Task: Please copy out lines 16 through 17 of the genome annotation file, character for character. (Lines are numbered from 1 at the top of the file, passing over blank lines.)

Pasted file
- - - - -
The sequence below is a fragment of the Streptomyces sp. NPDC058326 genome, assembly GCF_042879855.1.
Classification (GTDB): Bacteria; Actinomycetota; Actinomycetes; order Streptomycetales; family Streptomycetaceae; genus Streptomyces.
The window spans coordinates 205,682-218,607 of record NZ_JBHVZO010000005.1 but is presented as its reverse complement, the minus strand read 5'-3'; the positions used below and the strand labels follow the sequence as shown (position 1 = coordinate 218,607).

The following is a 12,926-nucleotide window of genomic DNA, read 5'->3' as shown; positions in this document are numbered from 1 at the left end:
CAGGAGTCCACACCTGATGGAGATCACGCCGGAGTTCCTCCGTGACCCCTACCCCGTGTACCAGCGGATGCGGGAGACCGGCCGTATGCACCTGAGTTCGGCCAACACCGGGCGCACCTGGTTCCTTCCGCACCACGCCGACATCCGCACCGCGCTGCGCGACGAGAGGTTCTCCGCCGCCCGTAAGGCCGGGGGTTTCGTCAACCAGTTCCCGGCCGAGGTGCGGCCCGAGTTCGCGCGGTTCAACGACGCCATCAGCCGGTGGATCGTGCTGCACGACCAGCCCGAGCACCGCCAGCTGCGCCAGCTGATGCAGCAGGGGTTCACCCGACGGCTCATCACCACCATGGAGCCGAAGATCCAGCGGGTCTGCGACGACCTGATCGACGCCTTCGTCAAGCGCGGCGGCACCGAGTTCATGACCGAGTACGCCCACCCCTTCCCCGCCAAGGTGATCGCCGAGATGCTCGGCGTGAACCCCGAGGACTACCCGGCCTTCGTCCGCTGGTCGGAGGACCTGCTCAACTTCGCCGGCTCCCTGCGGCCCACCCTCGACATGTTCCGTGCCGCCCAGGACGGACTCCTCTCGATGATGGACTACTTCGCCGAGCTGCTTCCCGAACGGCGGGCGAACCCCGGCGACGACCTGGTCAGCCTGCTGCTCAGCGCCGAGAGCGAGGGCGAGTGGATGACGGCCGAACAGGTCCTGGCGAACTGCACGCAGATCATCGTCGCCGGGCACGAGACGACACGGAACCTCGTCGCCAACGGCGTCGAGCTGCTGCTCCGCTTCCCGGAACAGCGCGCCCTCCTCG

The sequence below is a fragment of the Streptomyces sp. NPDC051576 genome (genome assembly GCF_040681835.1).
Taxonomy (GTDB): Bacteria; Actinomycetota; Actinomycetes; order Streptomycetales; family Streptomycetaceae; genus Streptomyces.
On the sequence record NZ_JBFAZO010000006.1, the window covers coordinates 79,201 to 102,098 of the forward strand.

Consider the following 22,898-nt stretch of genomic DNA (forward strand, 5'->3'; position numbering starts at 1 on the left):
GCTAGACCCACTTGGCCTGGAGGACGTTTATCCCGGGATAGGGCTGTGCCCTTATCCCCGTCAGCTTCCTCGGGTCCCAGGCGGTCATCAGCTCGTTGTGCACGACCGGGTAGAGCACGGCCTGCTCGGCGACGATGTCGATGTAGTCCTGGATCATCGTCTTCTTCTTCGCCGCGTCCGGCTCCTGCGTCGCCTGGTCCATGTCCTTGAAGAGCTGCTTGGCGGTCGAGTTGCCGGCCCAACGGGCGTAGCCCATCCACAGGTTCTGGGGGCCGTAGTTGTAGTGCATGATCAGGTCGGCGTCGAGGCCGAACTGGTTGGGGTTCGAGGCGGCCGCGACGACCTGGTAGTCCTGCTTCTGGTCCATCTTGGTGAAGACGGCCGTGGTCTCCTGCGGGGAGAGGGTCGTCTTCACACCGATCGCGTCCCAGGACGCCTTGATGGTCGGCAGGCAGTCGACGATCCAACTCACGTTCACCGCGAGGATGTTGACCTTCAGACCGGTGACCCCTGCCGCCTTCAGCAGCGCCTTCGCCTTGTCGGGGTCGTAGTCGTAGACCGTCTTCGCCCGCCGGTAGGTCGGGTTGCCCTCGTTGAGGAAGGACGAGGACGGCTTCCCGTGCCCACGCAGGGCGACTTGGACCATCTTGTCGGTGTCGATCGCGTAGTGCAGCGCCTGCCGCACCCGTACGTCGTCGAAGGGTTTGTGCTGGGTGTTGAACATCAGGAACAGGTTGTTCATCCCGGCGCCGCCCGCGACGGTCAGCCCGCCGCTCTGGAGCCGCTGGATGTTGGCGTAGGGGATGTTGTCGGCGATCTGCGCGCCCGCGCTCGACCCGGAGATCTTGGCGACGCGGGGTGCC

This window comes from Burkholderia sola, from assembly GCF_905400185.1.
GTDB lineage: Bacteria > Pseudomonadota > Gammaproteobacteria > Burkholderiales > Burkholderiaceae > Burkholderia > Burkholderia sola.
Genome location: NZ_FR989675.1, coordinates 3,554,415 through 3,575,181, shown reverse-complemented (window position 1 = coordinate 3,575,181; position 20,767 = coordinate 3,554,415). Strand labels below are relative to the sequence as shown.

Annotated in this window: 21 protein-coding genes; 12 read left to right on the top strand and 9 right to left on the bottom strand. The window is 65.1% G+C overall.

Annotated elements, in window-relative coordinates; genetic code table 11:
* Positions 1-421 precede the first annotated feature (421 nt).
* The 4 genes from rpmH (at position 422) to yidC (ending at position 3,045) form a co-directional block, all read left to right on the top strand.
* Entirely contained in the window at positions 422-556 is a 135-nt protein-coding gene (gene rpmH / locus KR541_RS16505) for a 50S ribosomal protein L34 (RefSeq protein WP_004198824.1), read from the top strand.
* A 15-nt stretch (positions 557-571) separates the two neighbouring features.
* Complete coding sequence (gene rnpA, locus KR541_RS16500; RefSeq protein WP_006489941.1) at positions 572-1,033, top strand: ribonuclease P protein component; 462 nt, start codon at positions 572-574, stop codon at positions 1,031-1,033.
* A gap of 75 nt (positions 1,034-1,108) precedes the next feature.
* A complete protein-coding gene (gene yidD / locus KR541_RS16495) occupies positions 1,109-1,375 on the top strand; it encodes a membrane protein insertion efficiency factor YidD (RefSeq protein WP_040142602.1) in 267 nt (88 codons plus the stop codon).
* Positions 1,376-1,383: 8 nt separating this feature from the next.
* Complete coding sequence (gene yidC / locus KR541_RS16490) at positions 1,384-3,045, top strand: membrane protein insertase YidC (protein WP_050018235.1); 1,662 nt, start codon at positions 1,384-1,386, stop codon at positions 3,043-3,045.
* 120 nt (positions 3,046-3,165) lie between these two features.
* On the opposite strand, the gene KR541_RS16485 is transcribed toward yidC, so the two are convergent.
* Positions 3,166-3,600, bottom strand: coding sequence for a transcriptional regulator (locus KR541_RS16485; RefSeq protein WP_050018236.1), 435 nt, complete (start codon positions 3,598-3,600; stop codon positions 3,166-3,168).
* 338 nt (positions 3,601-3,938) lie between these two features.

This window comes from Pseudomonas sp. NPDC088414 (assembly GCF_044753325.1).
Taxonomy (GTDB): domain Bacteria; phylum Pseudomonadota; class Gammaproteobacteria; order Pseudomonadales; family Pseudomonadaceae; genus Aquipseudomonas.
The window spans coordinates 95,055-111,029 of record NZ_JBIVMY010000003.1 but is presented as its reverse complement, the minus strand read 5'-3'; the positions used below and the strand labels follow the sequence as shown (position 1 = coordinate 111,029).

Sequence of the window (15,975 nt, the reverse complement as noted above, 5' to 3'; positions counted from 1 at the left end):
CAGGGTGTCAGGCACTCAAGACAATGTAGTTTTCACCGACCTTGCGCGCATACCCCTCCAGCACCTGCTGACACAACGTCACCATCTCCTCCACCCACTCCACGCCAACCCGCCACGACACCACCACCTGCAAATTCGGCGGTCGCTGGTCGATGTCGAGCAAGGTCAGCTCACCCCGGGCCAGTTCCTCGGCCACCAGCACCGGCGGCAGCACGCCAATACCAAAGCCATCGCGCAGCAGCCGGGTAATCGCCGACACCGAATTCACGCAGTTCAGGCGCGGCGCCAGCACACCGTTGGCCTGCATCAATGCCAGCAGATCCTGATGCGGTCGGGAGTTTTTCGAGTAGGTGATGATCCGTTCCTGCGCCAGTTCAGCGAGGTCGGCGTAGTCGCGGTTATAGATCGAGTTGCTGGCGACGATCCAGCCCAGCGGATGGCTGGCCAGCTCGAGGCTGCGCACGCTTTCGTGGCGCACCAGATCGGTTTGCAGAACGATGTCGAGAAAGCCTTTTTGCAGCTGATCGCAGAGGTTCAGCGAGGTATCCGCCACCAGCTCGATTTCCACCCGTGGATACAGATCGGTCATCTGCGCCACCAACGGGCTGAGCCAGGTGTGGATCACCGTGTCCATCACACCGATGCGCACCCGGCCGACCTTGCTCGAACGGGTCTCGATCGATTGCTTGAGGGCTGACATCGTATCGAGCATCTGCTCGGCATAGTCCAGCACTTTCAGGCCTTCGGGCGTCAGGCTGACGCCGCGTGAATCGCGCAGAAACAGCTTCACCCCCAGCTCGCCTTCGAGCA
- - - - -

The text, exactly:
* Positions 1-421 precede the first annotated feature (421 nt).
* The 4 genes from rpmH (at position 422) to yidC (ending at position 3,045) form a co-directional block, all read left to right on the top strand.